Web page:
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BJU Int. 2001 Sep;88(4):396-402.

Male-to-female transsexualism: a technique, results and long-term follow-up in 66 patients.

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Department of Urology, University of Essen, Medical School, Essen, Germany.



To report experience of a new surgical technique in male-to-female transsexual patients, the complications, and the functional and psychosocial long-term results.


From April 1995 to July 2000, 66 male patients underwent gender-transforming surgery at our institution and were registered prospectively. The operation should result in a normal appearing introitus, a vaginoplasty allowing for sexual intercourse and a sensitive clitoris. This was achieved by preserving the neurovascular bundle. The glans was transformed into a clitoris, the phallic cylinder used as a vagina and labia were formed from the scrotal folds.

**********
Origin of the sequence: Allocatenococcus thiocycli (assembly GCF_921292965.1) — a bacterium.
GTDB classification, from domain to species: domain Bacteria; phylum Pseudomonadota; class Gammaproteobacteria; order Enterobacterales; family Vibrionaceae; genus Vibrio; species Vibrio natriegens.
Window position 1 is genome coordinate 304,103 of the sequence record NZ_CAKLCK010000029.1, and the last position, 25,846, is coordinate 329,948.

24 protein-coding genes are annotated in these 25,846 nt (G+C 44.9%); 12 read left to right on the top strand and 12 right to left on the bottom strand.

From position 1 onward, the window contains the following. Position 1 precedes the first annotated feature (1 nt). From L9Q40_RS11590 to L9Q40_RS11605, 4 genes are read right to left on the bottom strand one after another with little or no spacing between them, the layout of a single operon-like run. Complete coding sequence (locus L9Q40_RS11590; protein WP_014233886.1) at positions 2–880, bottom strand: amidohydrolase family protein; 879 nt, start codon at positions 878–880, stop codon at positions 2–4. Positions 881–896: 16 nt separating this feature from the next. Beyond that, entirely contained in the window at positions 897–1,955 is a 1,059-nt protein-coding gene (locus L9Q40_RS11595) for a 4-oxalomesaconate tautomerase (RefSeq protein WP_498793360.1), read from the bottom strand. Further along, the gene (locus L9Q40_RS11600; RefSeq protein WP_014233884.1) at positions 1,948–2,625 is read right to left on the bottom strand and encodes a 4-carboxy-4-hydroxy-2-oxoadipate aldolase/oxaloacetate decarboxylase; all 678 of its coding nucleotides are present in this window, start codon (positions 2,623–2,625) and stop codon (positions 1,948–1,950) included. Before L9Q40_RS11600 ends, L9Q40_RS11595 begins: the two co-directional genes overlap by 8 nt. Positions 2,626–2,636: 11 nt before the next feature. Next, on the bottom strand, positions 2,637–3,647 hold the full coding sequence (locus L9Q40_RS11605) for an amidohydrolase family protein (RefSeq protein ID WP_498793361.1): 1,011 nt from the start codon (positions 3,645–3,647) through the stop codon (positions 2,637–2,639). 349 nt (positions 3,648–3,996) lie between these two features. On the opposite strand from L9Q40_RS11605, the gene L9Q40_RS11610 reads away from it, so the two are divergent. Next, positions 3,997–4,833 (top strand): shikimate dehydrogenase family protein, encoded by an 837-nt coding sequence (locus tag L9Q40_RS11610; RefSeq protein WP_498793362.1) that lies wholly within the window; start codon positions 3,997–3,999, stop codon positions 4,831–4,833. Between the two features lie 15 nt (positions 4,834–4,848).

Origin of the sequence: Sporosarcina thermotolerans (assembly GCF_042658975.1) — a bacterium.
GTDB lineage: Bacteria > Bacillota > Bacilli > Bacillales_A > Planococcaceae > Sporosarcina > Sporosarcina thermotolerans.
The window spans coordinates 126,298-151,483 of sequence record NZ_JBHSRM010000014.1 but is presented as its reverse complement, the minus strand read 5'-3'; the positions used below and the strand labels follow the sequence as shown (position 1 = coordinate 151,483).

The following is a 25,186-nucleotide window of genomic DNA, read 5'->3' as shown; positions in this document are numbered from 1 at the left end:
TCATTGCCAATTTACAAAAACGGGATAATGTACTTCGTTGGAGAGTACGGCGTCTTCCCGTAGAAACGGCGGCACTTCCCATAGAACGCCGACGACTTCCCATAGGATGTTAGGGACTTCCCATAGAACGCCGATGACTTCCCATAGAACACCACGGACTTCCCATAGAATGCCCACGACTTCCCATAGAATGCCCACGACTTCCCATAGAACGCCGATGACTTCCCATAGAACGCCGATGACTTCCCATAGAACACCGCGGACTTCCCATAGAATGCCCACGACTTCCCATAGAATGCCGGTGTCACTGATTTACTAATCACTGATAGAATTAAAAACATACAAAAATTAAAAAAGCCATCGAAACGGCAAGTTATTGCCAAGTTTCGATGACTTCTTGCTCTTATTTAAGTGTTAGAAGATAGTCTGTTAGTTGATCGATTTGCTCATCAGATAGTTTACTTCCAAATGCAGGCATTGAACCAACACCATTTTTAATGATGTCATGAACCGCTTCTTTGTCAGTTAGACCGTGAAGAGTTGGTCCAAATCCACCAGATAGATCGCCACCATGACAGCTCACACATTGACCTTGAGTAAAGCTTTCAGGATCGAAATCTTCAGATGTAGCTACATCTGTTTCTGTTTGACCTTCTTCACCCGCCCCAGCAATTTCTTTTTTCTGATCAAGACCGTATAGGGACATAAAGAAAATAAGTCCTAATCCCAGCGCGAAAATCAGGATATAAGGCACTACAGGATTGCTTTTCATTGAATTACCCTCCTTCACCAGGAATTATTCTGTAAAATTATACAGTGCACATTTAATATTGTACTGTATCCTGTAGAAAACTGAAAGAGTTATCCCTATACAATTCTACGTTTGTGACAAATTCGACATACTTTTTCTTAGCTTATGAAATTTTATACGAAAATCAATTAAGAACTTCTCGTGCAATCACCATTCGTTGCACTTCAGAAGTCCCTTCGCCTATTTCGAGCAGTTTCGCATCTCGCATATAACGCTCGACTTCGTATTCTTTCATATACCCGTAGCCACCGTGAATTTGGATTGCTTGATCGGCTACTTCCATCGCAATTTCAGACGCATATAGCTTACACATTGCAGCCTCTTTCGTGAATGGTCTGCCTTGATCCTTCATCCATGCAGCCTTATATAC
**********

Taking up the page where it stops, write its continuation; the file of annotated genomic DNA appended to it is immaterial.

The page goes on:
Major complications during, immediately and some time after surgery occurred in nine of the 66 patients (14%), including severe wound infections in six, a rectal lesion in three, necrosis of the glans in three and necrosis of the distal urethra in one. Minor complications, e.g. meatal stenosis in seven patients, occurred in 24 (36%) of patients. Ten patients with insufficient penile skin had the phallic cylinder augmented with a free-skin mesh graft, but in three of these patients an ileal augmentation was finally constructed because scarring occurred at the suture line between the penile skin and the augmented graft. A long-term follow-up questionnaire about the functional and psychosocial aspects was completed by 31 patients. More than 90% of the patients were satisfied with the cosmetic result and capacity for orgasm; 58% reported having sexual intercourse.


Male-to-female surgery can achieve excellent cosmetic and functional results. Although the operative technique is partly standardized, surgery remains challenging because of several possible complications. None of the present patients claimed to regret their decision to undergo gender-transforming surgery.

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